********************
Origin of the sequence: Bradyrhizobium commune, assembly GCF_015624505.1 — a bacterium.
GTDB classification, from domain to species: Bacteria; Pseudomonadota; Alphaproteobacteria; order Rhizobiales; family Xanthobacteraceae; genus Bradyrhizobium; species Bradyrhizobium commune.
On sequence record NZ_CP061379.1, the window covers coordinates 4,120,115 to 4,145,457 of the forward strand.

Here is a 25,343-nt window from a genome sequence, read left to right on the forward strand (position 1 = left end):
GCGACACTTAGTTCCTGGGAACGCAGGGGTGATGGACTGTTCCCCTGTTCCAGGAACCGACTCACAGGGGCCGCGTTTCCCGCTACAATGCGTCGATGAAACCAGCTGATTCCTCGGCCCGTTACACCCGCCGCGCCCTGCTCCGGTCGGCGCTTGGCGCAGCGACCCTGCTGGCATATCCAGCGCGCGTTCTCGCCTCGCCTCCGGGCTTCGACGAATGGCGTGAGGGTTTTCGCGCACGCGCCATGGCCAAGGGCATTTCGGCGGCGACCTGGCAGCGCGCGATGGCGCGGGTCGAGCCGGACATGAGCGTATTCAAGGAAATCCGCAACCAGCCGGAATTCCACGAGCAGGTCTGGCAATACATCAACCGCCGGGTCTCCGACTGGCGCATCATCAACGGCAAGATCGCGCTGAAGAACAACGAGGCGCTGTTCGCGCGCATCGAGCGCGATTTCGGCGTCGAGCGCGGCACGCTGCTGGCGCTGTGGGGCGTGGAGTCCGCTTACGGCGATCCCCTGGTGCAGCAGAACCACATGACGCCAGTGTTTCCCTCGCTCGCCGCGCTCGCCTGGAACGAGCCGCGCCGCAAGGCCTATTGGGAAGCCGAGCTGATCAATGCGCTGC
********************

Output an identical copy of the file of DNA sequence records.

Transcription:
Origin of the sequence: Bradyrhizobium commune, assembly GCF_015624505.1 — a bacterium.
GTDB classification, from domain to species: Bacteria; Pseudomonadota; Alphaproteobacteria; order Rhizobiales; family Xanthobacteraceae; genus Bradyrhizobium; species Bradyrhizobium commune.
On sequence record NZ_CP061379.1, the window covers coordinates 4,120,115 to 4,145,457 of the forward strand.

Here is a 25,343-nt window from a genome sequence, read left to right on the forward strand (position 1 = left end):
GCGACACTTAGTTCCTGGGAACGCAGGGGTGATGGACTGTTCCCCTGTTCCAGGAACCGACTCACAGGGGCCGCGTTTCCCGCTACAATGCGTCGATGAAACCAGCTGATTCCTCGGCCCGTTACACCCGCCGCGCCCTGCTCCGGTCGGCGCTTGGCGCAGCGACCCTGCTGGCATATCCAGCGCGCGTTCTCGCCTCGCCTCCGGGCTTCGACGAATGGCGTGAGGGTTTTCGCGCACGCGCCATGGCCAAGGGCATTTCGGCGGCGACCTGGCAGCGCGCGATGGCGCGGGTCGAGCCGGACATGAGCGTATTCAAGGAAATCCGCAACCAGCCGGAATTCCACGAGCAGGTCTGGCAATACATCAACCGCCGGGTCTCCGACTGGCGCATCATCAACGGCAAGATCGCGCTGAAGAACAACGAGGCGCTGTTCGCGCGCATCGAGCGCGATTTCGGCGTCGAGCGCGGCACGCTGCTGGCGCTGTGGGGCGTGGAGTCCGCTTACGGCGATCCCCTGGTGCAGCAGAACCACATGACGCCAGTGTTTCCCTCGCTCGCCGCGCTCGCCTGGAACGAGCCGCGCCGCAAGGCCTATTGGGAAGCCGAGCTGATCAATGCGCTGC